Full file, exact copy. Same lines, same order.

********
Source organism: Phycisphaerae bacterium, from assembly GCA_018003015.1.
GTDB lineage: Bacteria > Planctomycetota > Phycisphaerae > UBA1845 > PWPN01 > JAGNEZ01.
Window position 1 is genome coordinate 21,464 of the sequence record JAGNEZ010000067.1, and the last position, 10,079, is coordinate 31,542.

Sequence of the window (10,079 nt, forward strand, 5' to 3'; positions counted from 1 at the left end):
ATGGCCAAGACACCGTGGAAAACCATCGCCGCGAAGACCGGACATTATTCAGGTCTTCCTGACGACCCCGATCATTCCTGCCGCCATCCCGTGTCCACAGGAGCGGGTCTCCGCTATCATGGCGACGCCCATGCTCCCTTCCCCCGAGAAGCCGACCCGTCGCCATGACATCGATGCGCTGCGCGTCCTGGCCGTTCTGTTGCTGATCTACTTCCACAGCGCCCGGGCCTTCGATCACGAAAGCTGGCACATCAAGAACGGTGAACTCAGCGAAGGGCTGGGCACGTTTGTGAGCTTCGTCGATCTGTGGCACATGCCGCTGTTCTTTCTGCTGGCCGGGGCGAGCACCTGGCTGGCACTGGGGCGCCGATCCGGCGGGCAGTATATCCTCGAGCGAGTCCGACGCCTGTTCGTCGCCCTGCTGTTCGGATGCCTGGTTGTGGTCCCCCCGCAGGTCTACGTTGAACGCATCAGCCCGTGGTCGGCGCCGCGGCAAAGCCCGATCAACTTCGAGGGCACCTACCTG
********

Source organism: Phycisphaerae bacterium, from assembly GCA_018003015.1.
GTDB lineage: Bacteria > Planctomycetota > Phycisphaerae > UBA1845 > PWPN01 > JAGNEZ01.
Window position 1 is genome coordinate 21,464 of the sequence record JAGNEZ010000067.1, and the last position, 10,079, is coordinate 31,542.

Sequence of the window (10,079 nt, forward strand, 5' to 3'; positions counted from 1 at the left end):
ATGGCCAAGACACCGTGGAAAACCATCGCCGCGAAGACCGGACATTATTCAGGTCTTCCTGACGACCCCGATCATTCCTGCCGCCATCCCGTGTCCACAGGAGCGGGTCTCCGCTATCATGGCGACGCCCATGCTCCCTTCCCCCGAGAAGCCGACCCGTCGCCATGACATCGATGCGCTGCGCGTCCTGGCCGTTCTGTTGCTGATCTACTTCCACAGCGCCCGGGCCTTCGATCACGAAAGCTGGCACATCAAGAACGGTGAACTCAGCGAAGGGCTGGGCACGTTTGTGAGCTTCGTCGATCTGTGGCACATGCCGCTGTTCTTTCTGCTGGCCGGGGCGAGCACCTGGCTGGCACTGGGGCGCCGATCCGGCGGGCAGTATATCCTCGAGCGAGTCCGACGCCTGTTCGTCGCCCTGCTGTTCGGATGCCTGGTTGTGGTCCCCCCGCAGGTCTACGTTGAACGCATCAGCCCGTGGTCGGCGCCGCGGCAAAGCCCGATCAACTTCGAGGGCACCTACCTG